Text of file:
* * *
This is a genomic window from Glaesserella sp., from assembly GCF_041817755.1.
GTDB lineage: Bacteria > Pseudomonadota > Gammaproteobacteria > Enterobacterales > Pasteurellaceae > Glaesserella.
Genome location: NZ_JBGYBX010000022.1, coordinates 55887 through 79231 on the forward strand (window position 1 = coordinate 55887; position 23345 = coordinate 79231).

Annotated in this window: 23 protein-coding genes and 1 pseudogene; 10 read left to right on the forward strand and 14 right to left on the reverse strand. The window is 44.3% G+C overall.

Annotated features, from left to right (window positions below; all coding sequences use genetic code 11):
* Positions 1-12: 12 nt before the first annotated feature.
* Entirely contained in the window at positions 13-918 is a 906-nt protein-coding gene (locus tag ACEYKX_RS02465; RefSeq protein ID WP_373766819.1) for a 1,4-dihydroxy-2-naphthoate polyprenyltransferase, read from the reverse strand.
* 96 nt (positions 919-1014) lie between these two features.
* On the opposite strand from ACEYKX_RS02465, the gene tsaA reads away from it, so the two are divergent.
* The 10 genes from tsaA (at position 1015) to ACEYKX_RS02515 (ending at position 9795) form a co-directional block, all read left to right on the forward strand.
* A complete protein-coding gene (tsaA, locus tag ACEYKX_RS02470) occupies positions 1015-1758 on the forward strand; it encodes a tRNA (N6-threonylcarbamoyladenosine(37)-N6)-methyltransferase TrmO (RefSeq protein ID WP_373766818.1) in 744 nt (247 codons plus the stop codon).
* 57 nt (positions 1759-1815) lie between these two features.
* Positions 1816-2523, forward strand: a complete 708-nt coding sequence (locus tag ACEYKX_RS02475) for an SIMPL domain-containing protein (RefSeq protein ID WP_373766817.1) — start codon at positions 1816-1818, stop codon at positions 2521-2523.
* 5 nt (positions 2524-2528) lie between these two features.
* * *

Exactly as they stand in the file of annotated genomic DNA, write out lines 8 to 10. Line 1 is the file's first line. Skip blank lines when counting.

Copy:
* 96 nt (positions 919-1014) lie between these two features.
* On the opposite strand from ACEYKX_RS02465, the gene tsaA reads away from it, so the two are divergent.
* The 10 genes from tsaA (at position 1015) to ACEYKX_RS02515 (ending at position 9795) form a co-directional block, all read left to right on the forward strand.